Resource: Go Deeper, Race – The Power of An Illusion (PBS)

Activity 4: Respectfully Curious 

Goal: Identify harmful ‘conversation starters,’ like ‘What are you?’ Identify and create respectful language and phrases for asking questions, like ‘Can you teach me how to pronounce your name?’ 

Resource: Students’ experiences and questions

Activity 5: Bare Books Reflection

Goal: Continue constructing bare book portfolios featuring lessons and reflections over the week of camp.

Resource: Bare Book

Homework: Share today’s lessons with your family! 

Tomorrow we jump into JUSTICE – understanding what it is and how we cultivate it! 


THURSDAY: Justice & Just us!

Today we learned the difference between equality, equity, and justice. While each is good and often referenced interchangeably, they have distinctly different meanings and goals. 

We asked ourselves, ‘how can we design our future with justice as the goal?’

We also connected justice with ‘just us’ – how we see ourselves. It’s important that we know how to affirm who we are so that we appreciate our significance in the world.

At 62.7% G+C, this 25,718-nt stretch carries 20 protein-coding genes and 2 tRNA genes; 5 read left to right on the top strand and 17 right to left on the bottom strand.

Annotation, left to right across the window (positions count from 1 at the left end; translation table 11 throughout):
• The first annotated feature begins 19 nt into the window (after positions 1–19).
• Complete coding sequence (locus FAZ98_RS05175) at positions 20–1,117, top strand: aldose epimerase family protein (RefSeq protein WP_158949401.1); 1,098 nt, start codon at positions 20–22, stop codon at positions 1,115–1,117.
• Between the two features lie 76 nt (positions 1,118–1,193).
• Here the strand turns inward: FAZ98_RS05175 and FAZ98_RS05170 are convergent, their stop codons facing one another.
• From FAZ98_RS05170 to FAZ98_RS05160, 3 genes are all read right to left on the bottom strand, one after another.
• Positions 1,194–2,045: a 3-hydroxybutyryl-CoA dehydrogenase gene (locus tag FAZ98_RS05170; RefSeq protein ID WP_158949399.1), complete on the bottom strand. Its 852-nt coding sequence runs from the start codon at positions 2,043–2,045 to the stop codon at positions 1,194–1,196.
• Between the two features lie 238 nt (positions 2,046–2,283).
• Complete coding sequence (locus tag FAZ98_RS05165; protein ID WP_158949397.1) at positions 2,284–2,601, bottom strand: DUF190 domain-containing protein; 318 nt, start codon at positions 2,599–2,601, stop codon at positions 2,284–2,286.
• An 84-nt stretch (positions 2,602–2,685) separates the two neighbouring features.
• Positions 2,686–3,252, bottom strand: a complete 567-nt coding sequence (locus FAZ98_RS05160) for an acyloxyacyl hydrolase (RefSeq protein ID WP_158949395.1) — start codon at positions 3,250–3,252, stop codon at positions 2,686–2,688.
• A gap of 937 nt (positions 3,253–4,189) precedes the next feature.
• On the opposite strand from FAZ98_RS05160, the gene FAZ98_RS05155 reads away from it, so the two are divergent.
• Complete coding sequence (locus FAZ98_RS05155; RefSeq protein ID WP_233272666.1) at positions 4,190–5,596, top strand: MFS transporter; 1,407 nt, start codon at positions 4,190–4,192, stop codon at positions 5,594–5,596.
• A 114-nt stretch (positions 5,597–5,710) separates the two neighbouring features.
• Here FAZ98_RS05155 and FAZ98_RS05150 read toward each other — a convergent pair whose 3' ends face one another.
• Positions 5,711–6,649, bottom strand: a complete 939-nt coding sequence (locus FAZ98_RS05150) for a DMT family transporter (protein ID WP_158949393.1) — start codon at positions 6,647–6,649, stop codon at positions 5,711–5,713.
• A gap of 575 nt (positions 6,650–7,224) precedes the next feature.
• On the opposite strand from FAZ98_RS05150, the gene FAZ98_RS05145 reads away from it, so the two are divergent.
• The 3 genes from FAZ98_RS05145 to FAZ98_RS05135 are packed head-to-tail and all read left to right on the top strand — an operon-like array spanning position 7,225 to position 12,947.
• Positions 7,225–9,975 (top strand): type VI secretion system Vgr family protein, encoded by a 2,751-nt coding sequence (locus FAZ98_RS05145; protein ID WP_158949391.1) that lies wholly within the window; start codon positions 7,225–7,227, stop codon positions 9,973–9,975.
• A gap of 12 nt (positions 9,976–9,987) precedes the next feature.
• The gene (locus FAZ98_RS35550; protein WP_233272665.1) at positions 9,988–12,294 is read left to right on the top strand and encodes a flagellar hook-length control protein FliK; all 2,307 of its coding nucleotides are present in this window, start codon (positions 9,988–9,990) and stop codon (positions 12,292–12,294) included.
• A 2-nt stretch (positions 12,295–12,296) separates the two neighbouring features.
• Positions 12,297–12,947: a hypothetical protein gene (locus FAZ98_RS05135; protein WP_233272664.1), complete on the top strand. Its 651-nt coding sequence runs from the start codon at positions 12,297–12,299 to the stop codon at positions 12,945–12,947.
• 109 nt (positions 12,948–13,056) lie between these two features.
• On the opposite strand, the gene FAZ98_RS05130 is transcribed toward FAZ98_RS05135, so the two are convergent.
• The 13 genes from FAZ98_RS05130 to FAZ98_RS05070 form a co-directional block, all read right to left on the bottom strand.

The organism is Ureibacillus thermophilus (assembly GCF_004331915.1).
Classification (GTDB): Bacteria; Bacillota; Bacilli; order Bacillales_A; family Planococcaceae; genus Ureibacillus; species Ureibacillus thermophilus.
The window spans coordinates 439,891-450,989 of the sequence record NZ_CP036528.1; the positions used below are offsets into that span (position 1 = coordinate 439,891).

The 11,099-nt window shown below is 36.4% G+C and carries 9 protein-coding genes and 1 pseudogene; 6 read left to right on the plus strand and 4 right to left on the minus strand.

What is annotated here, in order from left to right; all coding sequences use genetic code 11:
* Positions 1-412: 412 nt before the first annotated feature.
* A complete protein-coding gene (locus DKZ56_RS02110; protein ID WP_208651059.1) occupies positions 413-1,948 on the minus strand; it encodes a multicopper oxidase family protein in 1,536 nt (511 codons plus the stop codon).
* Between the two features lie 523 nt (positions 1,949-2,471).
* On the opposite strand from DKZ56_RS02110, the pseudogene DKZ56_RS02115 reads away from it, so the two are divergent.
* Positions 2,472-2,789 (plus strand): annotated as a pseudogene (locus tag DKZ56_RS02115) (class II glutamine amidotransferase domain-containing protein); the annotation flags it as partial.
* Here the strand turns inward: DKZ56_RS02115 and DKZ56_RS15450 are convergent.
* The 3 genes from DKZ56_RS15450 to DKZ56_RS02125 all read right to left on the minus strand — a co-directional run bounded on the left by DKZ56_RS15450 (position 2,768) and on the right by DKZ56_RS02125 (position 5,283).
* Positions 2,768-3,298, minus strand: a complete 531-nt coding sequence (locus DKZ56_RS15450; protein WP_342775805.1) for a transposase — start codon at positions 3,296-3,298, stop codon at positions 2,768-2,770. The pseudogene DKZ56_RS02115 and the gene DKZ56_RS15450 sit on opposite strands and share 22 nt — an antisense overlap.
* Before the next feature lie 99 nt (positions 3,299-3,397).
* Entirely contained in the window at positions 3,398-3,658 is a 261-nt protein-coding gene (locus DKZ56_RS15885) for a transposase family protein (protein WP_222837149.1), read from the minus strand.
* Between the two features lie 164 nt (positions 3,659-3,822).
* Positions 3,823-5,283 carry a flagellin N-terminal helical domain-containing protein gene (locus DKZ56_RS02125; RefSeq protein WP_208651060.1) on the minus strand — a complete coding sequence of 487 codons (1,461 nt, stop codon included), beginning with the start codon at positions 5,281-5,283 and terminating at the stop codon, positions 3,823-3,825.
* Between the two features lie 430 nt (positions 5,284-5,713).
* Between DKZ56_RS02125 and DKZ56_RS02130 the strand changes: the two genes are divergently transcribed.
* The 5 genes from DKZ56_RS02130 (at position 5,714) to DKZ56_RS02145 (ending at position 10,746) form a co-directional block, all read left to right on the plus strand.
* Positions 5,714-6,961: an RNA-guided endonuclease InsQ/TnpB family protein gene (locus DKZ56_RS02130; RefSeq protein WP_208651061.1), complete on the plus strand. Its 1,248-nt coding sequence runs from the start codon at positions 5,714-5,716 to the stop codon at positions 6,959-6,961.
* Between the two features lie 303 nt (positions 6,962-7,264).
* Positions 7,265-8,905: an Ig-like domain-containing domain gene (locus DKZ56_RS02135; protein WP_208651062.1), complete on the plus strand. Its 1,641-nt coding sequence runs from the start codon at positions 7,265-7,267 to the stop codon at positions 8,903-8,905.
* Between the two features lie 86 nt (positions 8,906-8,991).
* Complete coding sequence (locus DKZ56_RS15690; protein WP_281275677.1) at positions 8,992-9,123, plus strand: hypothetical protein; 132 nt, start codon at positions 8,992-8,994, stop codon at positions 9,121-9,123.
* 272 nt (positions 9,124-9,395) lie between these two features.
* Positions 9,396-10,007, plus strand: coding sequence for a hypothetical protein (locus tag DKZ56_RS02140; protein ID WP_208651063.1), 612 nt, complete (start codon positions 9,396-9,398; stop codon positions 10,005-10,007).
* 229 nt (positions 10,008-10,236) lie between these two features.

Activity 1: Justice

Goal: Understand the true meaning of justice and how it offers different solutions than equality and equity. Understand how injustice is created.

Resources: 

  1. Equality, Equity, Justice poster.
  2. Race Cars: A children’s book about white privilege by Jenny Devenny
  3. Driven
  4. Segregated by Design

Activity 2: ‘Just Us’ Affirmations

Goal: Generate affirmations for ourselves. Emphasize our significance to this world. Understand that appreciating others can not happen without us first appreciating our authentic selves. 

Resources: 

  1. I Am Every Good Thing by Derrick Barnes 
  2. Hues of You – An Activity Book for Learning About the Skin You’re In by Dr. Lucretia Carter Berry (pp. 30-31, 40)

Activity 3: Mirror Moments

Goal: Adhese mirror inside of Bare Book. Write, draw, and affix words of affirmation around the perimeter of your mirror.  Reflect. 

Resources: mirror adhesives, stickers, bare books. 

Activity 4: Bare Books Reflection

Goal: Continue constructing bare book portfolios featuring lessons and reflections over the week of camp.

Resource: Bare Book

Homework: Share today’s lessons with your family! 

Tomorrow, we learn about Juneteenth and watch a movie that encapsulates themes from this week’s camp.


FRIDAY: Juneteenth & The American Dream

Today we learned about Juneteenth – its history, significance, official flag design and colors, and why red foods are associated with this new national holiday (2022) that has been recognized by millions for generations since 1865. 

Activity 1: Juneteenth

Goal: Learn the history and significance of Juneteenth, its official flag, and celebratory foods & festivals. 

Resources: